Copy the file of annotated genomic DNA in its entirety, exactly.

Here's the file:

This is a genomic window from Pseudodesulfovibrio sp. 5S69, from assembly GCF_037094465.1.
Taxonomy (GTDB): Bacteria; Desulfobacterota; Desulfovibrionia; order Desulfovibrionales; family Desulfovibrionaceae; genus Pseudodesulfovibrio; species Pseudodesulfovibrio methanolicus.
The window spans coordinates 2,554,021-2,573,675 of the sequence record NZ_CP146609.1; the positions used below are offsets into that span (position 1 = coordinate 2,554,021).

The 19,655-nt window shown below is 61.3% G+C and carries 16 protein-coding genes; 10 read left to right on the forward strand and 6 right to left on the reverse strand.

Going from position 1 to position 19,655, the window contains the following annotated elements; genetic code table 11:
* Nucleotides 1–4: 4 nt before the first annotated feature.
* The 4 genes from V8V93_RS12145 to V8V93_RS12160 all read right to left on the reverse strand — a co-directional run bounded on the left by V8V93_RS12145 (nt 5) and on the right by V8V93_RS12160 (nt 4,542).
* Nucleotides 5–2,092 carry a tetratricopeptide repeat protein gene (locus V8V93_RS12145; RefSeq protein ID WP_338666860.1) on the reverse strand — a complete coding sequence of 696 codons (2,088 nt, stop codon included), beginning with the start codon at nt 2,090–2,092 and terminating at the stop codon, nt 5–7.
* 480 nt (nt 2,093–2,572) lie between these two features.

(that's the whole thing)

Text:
This is a genomic window from Pseudodesulfovibrio sp. 5S69, from assembly GCF_037094465.1.
Taxonomy (GTDB): Bacteria; Desulfobacterota; Desulfovibrionia; order Desulfovibrionales; family Desulfovibrionaceae; genus Pseudodesulfovibrio; species Pseudodesulfovibrio methanolicus.
The window spans coordinates 2,554,021-2,573,675 of the sequence record NZ_CP146609.1; the positions used below are offsets into that span (position 1 = coordinate 2,554,021).

The 19,655-nt window shown below is 61.3% G+C and carries 16 protein-coding genes; 10 read left to right on the forward strand and 6 right to left on the reverse strand.

Going from position 1 to position 19,655, the window contains the following annotated elements; genetic code table 11:
* Nucleotides 1–4: 4 nt before the first annotated feature.
* The 4 genes from V8V93_RS12145 to V8V93_RS12160 all read right to left on the reverse strand — a co-directional run bounded on the left by V8V93_RS12145 (nt 5) and on the right by V8V93_RS12160 (nt 4,542).
* Nucleotides 5–2,092 carry a tetratricopeptide repeat protein gene (locus V8V93_RS12145; RefSeq protein ID WP_338666860.1) on the reverse strand — a complete coding sequence of 696 codons (2,088 nt, stop codon included), beginning with the start codon at nt 2,090–2,092 and terminating at the stop codon, nt 5–7.
* 480 nt (nt 2,093–2,572) lie between these two features.